During a traditional Computer Science education, chances are you will take plenty of classes that teach you advanced topics within CS, everything from Operating Systems to Programming Languages to Machine Learning. But there is one essential topic that is rarely covered and is instead left for students to pick up on their own: computing ecosystem literacy.
Usually students have limited knowledge of the tools available to them. Computers were built to automate manual tasks, yet students often perform repetitive tasks by hand or fail to take full advantage of powerful tools such as version control and text editors. In the best case, this results in inefficiencies and wasted time; in the worst case, it results in issues like data loss or inability to complete certain tasks.
This guide is intended to be pragmatic and practical, and it provides hands-on introduction to tools and techniques that you can immediately apply in a wide variety of situations you will encounter.
How to automate common and repetitive tasks with aliases, scripts, and build systems. No more copy-pasting commands from a text document. No more “run these 15 commands one after the other”. No more “you forgot to run this thing” or “you forgot to pass this argument”.
How to use version control properly, and take advantage of it to save you from disaster, collaborate with others, and quickly find and isolate problematic changes. No more rm -rf; git clone. No more merge conflicts (well, fewer of them at least). No more huge blocks of commented-out code. No more fretting over how to find what broke your code. No more “oh no, did we delete the working code?!”. We’ll even teach you how to contribute to other people’s projects with pull requests!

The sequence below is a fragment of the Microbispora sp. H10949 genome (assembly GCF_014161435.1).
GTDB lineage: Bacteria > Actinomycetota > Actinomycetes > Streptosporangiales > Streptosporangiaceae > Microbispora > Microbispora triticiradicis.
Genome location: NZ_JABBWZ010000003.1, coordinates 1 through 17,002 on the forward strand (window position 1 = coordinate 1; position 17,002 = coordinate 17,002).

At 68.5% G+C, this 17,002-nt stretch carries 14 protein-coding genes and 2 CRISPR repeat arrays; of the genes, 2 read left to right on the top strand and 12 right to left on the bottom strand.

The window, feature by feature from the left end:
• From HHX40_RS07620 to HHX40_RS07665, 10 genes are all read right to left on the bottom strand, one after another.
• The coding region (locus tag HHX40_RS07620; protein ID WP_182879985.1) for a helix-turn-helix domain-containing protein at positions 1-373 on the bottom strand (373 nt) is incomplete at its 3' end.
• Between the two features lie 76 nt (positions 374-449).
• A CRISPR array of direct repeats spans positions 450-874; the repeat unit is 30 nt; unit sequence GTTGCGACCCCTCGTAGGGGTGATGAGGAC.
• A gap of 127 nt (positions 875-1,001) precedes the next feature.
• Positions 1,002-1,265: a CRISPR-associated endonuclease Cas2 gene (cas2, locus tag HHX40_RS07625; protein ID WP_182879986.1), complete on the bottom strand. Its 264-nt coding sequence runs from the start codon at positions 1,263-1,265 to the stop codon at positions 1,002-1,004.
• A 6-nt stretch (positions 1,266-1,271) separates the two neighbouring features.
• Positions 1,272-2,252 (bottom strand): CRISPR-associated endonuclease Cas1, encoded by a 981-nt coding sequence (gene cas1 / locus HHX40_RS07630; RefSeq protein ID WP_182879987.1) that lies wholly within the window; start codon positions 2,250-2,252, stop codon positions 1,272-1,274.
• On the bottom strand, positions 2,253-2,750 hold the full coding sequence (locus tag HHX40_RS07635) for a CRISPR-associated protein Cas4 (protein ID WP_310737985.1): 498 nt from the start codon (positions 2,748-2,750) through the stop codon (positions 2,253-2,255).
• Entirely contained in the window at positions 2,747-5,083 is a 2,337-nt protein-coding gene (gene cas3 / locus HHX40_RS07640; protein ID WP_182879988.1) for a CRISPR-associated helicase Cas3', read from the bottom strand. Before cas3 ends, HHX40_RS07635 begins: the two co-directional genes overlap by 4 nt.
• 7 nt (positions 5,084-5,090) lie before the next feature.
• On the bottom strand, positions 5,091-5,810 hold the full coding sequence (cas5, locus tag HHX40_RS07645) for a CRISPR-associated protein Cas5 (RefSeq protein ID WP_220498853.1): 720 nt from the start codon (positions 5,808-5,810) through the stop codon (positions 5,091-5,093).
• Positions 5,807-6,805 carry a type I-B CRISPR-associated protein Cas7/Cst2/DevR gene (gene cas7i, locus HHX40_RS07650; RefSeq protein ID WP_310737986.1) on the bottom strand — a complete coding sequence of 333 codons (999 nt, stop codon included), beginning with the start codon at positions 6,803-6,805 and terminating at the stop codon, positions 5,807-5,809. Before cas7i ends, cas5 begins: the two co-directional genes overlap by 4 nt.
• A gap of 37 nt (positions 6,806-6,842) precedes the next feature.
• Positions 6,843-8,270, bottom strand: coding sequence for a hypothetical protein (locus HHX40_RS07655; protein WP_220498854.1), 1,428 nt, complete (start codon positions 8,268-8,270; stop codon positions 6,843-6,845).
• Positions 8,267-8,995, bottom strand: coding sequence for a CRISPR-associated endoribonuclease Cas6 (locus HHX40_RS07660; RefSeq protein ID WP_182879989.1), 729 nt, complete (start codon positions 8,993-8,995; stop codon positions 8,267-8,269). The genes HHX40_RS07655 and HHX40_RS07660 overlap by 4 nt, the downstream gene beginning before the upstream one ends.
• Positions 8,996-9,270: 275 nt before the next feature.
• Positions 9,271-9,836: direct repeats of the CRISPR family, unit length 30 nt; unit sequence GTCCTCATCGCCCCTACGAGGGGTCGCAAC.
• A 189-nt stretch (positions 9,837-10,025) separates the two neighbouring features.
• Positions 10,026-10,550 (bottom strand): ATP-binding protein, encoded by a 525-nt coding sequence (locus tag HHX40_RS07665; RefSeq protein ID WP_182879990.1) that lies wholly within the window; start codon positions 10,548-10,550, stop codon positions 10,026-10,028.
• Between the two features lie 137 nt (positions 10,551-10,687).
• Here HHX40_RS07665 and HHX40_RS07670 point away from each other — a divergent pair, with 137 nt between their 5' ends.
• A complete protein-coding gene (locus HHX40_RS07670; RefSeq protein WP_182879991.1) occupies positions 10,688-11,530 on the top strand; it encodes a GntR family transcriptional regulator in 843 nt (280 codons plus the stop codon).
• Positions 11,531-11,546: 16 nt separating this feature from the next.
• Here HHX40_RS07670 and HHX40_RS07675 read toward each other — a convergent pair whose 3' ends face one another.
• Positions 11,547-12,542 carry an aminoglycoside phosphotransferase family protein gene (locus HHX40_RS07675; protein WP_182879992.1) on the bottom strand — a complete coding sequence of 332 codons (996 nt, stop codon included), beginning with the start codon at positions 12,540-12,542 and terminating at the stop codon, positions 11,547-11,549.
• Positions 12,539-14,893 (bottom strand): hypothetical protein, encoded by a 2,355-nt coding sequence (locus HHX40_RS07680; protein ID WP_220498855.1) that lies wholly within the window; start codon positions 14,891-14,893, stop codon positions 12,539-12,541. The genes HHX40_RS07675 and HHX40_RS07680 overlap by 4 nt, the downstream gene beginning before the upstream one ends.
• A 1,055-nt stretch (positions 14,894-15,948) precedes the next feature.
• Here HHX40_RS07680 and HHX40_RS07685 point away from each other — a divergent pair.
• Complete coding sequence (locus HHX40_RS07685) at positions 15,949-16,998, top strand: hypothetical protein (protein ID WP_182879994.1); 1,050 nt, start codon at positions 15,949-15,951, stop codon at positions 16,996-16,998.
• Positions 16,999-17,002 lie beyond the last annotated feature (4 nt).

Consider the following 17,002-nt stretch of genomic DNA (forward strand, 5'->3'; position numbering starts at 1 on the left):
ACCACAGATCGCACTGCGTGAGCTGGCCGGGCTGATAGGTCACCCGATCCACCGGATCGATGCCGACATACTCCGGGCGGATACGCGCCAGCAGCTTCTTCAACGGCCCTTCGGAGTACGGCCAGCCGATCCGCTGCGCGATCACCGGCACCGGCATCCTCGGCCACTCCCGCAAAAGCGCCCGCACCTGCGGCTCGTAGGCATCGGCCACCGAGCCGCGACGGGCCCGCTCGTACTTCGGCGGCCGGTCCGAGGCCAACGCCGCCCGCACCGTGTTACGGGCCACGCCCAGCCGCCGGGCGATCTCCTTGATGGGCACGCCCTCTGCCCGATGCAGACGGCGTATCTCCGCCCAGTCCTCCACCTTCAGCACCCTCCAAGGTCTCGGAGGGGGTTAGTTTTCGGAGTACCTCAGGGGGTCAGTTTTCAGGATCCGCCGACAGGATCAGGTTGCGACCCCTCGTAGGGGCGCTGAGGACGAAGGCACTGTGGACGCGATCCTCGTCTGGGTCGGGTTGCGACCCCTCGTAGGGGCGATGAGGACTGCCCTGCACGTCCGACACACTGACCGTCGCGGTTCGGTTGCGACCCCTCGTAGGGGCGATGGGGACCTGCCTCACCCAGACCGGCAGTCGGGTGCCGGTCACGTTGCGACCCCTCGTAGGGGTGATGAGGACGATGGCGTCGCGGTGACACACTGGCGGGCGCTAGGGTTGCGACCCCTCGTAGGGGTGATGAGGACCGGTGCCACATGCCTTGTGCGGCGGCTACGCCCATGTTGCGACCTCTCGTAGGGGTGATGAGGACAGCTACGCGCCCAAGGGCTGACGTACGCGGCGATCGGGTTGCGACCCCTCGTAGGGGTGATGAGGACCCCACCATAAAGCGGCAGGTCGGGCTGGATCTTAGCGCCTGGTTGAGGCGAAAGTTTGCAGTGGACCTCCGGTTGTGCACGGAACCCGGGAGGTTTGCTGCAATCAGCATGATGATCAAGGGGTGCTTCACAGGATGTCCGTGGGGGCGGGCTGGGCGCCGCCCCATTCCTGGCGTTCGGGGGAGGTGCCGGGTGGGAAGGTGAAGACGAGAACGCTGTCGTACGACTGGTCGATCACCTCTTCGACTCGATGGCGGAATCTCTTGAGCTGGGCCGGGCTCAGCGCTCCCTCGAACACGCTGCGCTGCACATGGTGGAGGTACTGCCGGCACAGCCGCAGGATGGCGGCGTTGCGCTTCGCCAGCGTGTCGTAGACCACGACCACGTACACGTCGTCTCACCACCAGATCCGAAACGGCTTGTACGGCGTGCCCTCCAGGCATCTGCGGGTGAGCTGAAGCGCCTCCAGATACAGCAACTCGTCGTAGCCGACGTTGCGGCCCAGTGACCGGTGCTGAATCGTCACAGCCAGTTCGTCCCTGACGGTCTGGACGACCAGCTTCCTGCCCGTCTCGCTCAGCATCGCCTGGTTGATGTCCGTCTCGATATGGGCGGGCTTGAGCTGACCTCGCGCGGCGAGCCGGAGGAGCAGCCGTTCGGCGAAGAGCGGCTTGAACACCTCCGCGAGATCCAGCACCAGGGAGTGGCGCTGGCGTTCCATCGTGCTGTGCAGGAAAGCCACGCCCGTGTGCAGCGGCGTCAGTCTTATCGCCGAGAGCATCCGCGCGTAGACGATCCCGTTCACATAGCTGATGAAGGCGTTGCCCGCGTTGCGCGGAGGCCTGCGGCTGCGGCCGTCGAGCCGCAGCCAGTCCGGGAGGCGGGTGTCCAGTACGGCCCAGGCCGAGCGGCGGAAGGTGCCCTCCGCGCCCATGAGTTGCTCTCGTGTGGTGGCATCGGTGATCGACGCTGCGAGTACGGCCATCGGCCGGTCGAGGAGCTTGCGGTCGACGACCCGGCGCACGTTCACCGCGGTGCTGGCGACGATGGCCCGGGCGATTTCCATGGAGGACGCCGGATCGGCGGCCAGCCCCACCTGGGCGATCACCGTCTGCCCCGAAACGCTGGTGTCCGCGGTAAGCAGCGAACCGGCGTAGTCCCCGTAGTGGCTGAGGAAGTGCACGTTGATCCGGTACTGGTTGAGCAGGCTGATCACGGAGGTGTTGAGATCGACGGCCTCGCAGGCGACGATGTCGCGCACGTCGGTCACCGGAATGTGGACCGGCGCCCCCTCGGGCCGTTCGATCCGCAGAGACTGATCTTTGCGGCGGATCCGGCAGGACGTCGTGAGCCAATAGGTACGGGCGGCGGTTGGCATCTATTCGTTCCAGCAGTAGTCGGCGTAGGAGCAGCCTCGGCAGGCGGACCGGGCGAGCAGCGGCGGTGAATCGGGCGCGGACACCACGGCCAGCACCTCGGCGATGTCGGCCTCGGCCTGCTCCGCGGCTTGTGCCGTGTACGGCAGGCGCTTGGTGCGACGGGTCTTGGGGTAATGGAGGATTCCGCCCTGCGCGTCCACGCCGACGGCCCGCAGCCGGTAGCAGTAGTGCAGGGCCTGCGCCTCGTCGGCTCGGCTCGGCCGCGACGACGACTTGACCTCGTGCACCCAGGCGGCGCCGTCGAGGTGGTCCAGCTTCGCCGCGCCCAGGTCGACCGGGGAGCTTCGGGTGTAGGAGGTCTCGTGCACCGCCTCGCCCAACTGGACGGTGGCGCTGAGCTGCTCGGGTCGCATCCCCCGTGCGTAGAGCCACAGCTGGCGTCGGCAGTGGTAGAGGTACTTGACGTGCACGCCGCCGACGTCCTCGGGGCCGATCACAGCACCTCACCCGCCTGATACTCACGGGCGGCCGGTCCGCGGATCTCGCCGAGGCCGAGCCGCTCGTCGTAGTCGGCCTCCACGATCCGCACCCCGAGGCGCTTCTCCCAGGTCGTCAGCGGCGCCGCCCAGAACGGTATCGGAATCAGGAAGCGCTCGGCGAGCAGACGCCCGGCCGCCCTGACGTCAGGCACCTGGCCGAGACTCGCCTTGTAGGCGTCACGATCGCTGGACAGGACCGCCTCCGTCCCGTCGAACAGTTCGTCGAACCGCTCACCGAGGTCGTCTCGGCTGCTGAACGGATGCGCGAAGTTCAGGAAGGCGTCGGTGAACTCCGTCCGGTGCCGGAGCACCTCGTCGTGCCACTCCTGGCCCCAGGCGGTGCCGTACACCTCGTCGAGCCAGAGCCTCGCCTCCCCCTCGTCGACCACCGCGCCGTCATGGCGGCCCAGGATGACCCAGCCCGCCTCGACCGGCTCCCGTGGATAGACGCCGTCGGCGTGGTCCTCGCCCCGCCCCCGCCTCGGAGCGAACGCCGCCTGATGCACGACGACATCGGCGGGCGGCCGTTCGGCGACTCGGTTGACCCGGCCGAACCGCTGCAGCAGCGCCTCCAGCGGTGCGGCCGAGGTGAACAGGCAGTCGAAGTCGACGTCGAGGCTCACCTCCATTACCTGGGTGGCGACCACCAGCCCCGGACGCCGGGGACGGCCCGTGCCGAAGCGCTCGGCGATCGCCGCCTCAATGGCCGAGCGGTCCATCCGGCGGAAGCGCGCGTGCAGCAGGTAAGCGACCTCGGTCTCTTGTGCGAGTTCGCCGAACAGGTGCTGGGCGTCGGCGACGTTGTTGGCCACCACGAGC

How to efficiently edit files from the command-line, both locally and remotely, and take advantage of advanced editor features. No more copying files back and forth. No more repetitive file editing.
How to stay sane when working with remote machines using SSH keys and terminal multiplexing. No more keeping many terminals open just to run two commands at once. No more typing your password every time you connect. No more losing everything just because your Internet disconnected or you had to reboot your laptop.
How to quickly find files that you are looking for. No more clicking through files in your project until you find the one that has the code you want.
How to quickly and easily modify, view, parse, plot, and compute over data and files directly from the command-line. No more copy pasting from log files. No more manually computing statistics over data. No more spreadsheet plotting.
How to use virtual machines to try out new operating systems, isolate unrelated projects, and keep your main machine clean and tidy. No more accidentally corrupting your computer while doing a security lab. No more millions of randomly installed packages with differing versions.
How to be on the Internet without immediately revealing all of your secrets to the world. No more coming up with passwords that match the insane criteria yourself. No more unsecured, open WiFi networks. No more unencrypted messaging.
This, and more will be covered in the guide, each including an exercise for you to get more familiar with the tools on your own. Enjoy and have fun.